Harsahej Mann’s essay takes us behind the emotions, memories, and stories behind photographs.
A photo is passive, static and myopic, a moment turned tactile by the flash of a camera. It is the sepia story of our lives, passively relegated to the annals of our personal history by a device of our own invention. A polaroid photograph is a succinct enumeration of instantly hoarding frozen moments in piles of slick frames functioning as odes to the many yesterdays that we constantly abandon to grace the aureate pavilions of the future. Perhaps innate nostalgia coupled with the urge to reminisce a moment almost as soon as it passes, have made the quintessential photograph indispensable. Although we scarcely realise it, a photograph is both a celebration as well as an elegiac representation of a dying moment. A photo successfully captures the last vestiges of a quivering moment, tremulously fluttering on the cusp of death yet resuscitated by the glinting flash of a camera.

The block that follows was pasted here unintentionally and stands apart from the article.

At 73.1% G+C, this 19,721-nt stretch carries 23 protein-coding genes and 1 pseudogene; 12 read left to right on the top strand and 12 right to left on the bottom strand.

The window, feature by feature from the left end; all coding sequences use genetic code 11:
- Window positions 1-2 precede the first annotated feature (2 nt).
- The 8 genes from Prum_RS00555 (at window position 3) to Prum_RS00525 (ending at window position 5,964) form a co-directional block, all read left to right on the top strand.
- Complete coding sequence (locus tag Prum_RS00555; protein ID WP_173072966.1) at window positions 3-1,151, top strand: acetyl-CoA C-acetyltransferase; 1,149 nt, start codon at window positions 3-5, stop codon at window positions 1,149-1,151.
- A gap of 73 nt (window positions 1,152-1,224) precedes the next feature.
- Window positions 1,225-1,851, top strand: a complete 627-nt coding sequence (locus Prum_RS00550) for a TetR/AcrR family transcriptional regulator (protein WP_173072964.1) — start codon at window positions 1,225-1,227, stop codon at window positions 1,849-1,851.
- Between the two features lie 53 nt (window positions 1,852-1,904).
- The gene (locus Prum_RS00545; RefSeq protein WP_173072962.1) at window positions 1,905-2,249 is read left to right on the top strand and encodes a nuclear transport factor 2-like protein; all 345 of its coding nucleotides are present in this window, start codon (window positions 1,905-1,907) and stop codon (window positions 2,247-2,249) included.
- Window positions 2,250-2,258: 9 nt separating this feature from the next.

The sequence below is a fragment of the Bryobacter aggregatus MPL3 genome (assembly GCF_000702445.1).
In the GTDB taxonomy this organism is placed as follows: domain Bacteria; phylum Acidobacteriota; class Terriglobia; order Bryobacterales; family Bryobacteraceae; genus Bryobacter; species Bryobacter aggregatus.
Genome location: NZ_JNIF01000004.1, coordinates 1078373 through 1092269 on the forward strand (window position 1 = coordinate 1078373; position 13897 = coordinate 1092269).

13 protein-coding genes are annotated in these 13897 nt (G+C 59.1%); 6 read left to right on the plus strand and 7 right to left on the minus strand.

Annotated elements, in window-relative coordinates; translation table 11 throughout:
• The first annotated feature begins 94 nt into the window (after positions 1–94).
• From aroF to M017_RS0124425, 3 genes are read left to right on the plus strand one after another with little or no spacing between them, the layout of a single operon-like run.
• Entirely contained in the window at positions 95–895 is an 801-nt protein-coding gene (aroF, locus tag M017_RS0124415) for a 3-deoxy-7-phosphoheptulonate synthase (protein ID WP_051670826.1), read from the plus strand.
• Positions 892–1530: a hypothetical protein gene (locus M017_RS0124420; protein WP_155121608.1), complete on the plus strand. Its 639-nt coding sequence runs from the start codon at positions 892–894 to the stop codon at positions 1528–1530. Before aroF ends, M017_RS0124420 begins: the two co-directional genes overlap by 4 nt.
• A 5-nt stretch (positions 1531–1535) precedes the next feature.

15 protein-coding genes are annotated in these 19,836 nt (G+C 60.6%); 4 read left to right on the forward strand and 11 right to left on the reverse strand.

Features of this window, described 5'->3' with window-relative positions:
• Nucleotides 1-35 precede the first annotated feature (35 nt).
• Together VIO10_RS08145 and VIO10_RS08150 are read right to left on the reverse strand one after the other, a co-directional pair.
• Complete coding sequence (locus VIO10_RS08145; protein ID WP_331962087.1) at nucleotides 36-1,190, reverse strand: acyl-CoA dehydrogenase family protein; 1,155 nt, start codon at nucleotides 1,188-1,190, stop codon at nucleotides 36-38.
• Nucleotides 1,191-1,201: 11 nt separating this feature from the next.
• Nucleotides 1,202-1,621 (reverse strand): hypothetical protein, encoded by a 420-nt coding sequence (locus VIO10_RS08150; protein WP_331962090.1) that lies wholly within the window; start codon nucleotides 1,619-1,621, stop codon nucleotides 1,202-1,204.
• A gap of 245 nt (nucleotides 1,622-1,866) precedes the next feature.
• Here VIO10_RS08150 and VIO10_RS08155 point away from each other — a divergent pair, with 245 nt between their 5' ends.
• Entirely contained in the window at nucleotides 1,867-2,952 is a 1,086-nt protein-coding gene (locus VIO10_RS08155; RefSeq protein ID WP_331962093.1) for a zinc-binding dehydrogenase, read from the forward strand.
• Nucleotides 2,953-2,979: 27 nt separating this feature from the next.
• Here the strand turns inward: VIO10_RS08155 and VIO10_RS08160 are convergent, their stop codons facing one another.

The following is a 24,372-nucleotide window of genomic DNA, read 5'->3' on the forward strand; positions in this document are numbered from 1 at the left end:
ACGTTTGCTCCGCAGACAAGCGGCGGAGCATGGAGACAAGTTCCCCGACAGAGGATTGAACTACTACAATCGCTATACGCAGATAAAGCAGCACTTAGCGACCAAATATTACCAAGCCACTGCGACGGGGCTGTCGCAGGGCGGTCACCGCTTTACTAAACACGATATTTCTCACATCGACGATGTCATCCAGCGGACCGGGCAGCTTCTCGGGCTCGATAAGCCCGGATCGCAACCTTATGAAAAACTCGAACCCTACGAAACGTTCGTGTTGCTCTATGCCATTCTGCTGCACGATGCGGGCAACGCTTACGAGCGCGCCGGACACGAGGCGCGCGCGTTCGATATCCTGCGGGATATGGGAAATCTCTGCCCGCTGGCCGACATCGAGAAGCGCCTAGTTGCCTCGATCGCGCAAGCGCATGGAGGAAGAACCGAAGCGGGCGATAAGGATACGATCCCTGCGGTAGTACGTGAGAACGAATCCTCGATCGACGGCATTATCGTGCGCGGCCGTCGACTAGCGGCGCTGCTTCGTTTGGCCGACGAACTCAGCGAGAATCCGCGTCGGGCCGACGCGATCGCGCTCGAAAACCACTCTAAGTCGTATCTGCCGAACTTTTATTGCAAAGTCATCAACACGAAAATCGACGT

We scarcely ever realise that our framed moments of Joie de vivre are also a panoply of memento moris: momentous moments doomed to die nascent deaths on walls and mantelpieces. A framed picture is a stark reminder of the ravages of time and the inevitability of its fatal passage, a visible attempt to both immortalise and salvage our waning mortality. Our Instagram handles are so many examples of dead memories kept alive by technology’s benediction. The flash of a camera encompasses a dazzling celebration, yet it also heralds silent darkness, all the more impenetrable and starkly blacker in the aftermath of the festive jubilance of the transitory flicker of the flash of our camera.